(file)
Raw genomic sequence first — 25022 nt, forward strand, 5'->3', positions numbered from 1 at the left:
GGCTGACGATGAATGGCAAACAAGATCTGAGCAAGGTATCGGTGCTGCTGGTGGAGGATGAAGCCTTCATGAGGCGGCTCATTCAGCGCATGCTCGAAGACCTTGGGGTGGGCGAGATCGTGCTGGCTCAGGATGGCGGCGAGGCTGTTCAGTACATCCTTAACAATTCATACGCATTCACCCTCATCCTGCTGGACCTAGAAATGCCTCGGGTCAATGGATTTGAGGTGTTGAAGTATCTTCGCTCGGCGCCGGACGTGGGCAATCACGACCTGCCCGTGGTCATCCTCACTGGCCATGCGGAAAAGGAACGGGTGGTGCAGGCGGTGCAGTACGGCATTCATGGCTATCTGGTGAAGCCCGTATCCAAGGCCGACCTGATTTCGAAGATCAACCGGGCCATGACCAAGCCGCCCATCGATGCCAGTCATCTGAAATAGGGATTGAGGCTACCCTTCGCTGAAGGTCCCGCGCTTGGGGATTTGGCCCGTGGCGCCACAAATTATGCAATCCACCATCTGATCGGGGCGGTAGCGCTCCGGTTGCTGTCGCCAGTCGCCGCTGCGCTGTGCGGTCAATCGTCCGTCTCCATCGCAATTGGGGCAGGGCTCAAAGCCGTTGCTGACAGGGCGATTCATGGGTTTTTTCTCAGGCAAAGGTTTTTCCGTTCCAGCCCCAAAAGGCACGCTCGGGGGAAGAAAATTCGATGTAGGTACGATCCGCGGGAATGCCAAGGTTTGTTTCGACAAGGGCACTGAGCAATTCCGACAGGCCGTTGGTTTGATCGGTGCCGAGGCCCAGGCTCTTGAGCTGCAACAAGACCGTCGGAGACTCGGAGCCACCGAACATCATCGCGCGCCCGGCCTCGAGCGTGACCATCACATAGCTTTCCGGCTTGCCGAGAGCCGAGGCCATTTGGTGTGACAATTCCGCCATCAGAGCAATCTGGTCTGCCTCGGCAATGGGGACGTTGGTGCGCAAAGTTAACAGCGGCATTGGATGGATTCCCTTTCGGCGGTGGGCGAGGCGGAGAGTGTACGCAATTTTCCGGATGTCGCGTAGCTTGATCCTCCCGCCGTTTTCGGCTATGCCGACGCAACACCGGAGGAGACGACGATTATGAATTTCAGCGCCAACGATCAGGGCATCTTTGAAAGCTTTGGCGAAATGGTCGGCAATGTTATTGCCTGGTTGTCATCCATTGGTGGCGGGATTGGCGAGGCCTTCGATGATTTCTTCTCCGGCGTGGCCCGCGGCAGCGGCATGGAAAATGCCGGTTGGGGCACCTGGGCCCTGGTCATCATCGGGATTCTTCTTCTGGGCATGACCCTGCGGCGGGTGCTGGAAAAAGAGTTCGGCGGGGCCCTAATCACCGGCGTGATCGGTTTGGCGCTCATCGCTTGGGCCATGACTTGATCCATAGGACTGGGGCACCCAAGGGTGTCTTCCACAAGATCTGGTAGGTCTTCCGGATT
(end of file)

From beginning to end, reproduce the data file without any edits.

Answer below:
Raw genomic sequence first — 25022 nt, forward strand, 5'->3', positions numbered from 1 at the left:
GGCTGACGATGAATGGCAAACAAGATCTGAGCAAGGTATCGGTGCTGCTGGTGGAGGATGAAGCCTTCATGAGGCGGCTCATTCAGCGCATGCTCGAAGACCTTGGGGTGGGCGAGATCGTGCTGGCTCAGGATGGCGGCGAGGCTGTTCAGTACATCCTTAACAATTCATACGCATTCACCCTCATCCTGCTGGACCTAGAAATGCCTCGGGTCAATGGATTTGAGGTGTTGAAGTATCTTCGCTCGGCGCCGGACGTGGGCAATCACGACCTGCCCGTGGTCATCCTCACTGGCCATGCGGAAAAGGAACGGGTGGTGCAGGCGGTGCAGTACGGCATTCATGGCTATCTGGTGAAGCCCGTATCCAAGGCCGACCTGATTTCGAAGATCAACCGGGCCATGACCAAGCCGCCCATCGATGCCAGTCATCTGAAATAGGGATTGAGGCTACCCTTCGCTGAAGGTCCCGCGCTTGGGGATTTGGCCCGTGGCGCCACAAATTATGCAATCCACCATCTGATCGGGGCGGTAGCGCTCCGGTTGCTGTCGCCAGTCGCCGCTGCGCTGTGCGGTCAATCGTCCGTCTCCATCGCAATTGGGGCAGGGCTCAAAGCCGTTGCTGACAGGGCGATTCATGGGTTTTTTCTCAGGCAAAGGTTTTTCCGTTCCAGCCCCAAAAGGCACGCTCGGGGGAAGAAAATTCGATGTAGGTACGATCCGCGGGAATGCCAAGGTTTGTTTCGACAAGGGCACTGAGCAATTCCGACAGGCCGTTGGTTTGATCGGTGCCGAGGCCCAGGCTCTTGAGCTGCAACAAGACCGTCGGAGACTCGGAGCCACCGAACATCATCGCGCGCCCGGCCTCGAGCGTGACCATCACATAGCTTTCCGGCTTGCCGAGAGCCGAGGCCATTTGGTGTGACAATTCCGCCATCAGAGCAATCTGGTCTGCCTCGGCAATGGGGACGTTGGTGCGCAAAGTTAACAGCGGCATTGGATGGATTCCCTTTCGGCGGTGGGCGAGGCGGAGAGTGTACGCAATTTTCCGGATGTCGCGTAGCTTGATCCTCCCGCCGTTTTCGGCTATGCCGACGCAACACCGGAGGAGACGACGATTATGAATTTCAGCGCCAACGATCAGGGCATCTTTGAAAGCTTTGGCGAAATGGTCGGCAATGTTATTGCCTGGTTGTCATCCATTGGTGGCGGGATTGGCGAGGCCTTCGATGATTTCTTCTCCGGCGTGGCCCGCGGCAGCGGCATGGAAAATGCCGGTTGGGGCACCTGGGCCCTGGTCATCATCGGGATTCTTCTTCTGGGCATGACCCTGCGGCGGGTGCTGGAAAAAGAGTTCGGCGGGGCCCTAATCACCGGCGTGATCGGTTTGGCGCTCATCGCTTGGGCCATGACTTGATCCATAGGACTGGGGCACCCAAGGGTGTCTTCCACAAGATCTGGTAGGTCTTCCGGATT